Dubai-based ride hailing app Careem has reportedly already received thousands of applications from Saudi women interested in becoming drivers once the Gulf kingdom lifts its driving ban in June.
According to CNN, the company is keen to take on 10,000 female captains to help cater to its female passengers which make up about 70 percent of its business in Saudi Arabia.
Female customers also represent 80 percent of Uber's Saudi rider base, according to statistics shared with CNN by both companies.
The apps are seen as a lifeline to women with no independent way to get around the kingdom.
Currently, all drivers employed by the two firms are male but following the ground-breaking royal decree that announced plans to lift the ban on women driving last September, both companies have been on a female recruitment drive.
CNN said that after the decree was issued, the company launched a series of training sessions targeting Saudi women who have already acquired valid driving licenses while abroad.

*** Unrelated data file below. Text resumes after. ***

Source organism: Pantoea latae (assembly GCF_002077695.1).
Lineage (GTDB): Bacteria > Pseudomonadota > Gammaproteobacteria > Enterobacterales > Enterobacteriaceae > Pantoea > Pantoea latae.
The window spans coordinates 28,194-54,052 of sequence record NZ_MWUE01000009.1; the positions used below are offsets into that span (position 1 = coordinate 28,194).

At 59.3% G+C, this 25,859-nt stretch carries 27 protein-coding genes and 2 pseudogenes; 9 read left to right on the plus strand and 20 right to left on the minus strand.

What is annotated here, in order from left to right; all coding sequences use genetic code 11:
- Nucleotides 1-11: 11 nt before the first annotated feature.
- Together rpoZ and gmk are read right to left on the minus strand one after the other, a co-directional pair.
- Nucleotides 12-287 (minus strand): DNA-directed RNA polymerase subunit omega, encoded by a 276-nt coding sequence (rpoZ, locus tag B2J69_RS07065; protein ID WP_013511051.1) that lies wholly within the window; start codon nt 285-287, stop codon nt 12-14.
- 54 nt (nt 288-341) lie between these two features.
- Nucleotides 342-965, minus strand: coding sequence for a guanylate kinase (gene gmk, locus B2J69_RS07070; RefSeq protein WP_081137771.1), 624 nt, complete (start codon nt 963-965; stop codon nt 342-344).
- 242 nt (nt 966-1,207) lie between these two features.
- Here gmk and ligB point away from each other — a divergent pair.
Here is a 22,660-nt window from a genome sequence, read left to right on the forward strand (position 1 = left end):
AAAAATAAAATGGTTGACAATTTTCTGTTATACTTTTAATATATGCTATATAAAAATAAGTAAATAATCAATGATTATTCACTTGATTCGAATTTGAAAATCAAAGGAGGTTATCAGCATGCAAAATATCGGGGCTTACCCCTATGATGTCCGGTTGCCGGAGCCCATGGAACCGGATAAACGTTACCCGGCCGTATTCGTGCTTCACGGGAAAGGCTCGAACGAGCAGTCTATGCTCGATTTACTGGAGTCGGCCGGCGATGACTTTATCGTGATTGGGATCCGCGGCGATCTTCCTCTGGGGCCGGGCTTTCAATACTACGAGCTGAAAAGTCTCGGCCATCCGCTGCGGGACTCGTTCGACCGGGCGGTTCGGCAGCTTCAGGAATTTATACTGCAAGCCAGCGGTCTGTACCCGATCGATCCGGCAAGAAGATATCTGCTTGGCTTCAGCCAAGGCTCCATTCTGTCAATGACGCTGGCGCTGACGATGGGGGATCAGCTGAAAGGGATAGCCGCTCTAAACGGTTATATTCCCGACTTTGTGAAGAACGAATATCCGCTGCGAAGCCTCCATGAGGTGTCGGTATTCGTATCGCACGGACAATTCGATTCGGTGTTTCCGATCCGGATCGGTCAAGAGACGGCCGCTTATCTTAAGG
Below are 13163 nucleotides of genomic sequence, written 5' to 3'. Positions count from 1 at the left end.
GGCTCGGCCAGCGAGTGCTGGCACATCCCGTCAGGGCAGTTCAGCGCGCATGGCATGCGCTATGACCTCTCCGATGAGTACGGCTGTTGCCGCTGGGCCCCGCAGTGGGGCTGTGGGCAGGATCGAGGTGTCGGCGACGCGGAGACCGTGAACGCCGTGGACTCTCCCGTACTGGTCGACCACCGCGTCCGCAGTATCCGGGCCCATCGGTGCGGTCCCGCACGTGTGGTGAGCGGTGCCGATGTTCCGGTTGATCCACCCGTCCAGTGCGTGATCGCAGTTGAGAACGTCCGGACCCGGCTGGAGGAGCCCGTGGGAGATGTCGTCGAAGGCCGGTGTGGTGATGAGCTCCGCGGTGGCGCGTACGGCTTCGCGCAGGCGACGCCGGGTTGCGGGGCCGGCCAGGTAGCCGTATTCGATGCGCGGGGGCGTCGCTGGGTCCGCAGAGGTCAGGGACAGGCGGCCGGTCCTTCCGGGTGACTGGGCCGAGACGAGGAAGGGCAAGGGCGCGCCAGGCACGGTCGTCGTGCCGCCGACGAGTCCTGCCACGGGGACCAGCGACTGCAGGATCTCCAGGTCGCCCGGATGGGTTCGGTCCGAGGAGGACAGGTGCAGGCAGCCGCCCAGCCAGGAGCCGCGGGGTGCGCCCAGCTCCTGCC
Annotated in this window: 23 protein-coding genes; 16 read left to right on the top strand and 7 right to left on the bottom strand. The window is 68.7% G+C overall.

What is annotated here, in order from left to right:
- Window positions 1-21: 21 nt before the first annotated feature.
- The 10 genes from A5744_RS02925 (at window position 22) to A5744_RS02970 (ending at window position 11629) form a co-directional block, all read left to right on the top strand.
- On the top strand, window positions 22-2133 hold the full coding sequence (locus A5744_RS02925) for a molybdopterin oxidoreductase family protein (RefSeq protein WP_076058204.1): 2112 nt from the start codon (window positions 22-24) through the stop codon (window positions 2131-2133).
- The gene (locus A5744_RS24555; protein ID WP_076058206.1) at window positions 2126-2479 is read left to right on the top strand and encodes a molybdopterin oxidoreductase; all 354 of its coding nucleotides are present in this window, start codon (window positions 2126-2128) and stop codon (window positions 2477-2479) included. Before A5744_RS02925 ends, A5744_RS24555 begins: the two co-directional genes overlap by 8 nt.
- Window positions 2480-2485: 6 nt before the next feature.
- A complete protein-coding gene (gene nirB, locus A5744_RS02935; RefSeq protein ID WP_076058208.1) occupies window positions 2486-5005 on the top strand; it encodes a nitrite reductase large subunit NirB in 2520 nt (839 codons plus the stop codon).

"From the first moment, we announced our willingness to welcome the ladies to work on our platform," Abdullah Elyas, co-founder and chief privacy officer at Careem, was quoted as saying, adding that thousands of applications have already been received from Saudi women.
Uber has also announced plans to open "one-stop-shop" facilities dedicated to recruiting future female drivers.
"We will partner up with necessary stakeholders to facilitate the paperwork, training access, and access to vehicles, including access to driving schools run by third party partners," CNN quoted Zeid Hreish, Uber's general manager in Saudi Arabia as saying.
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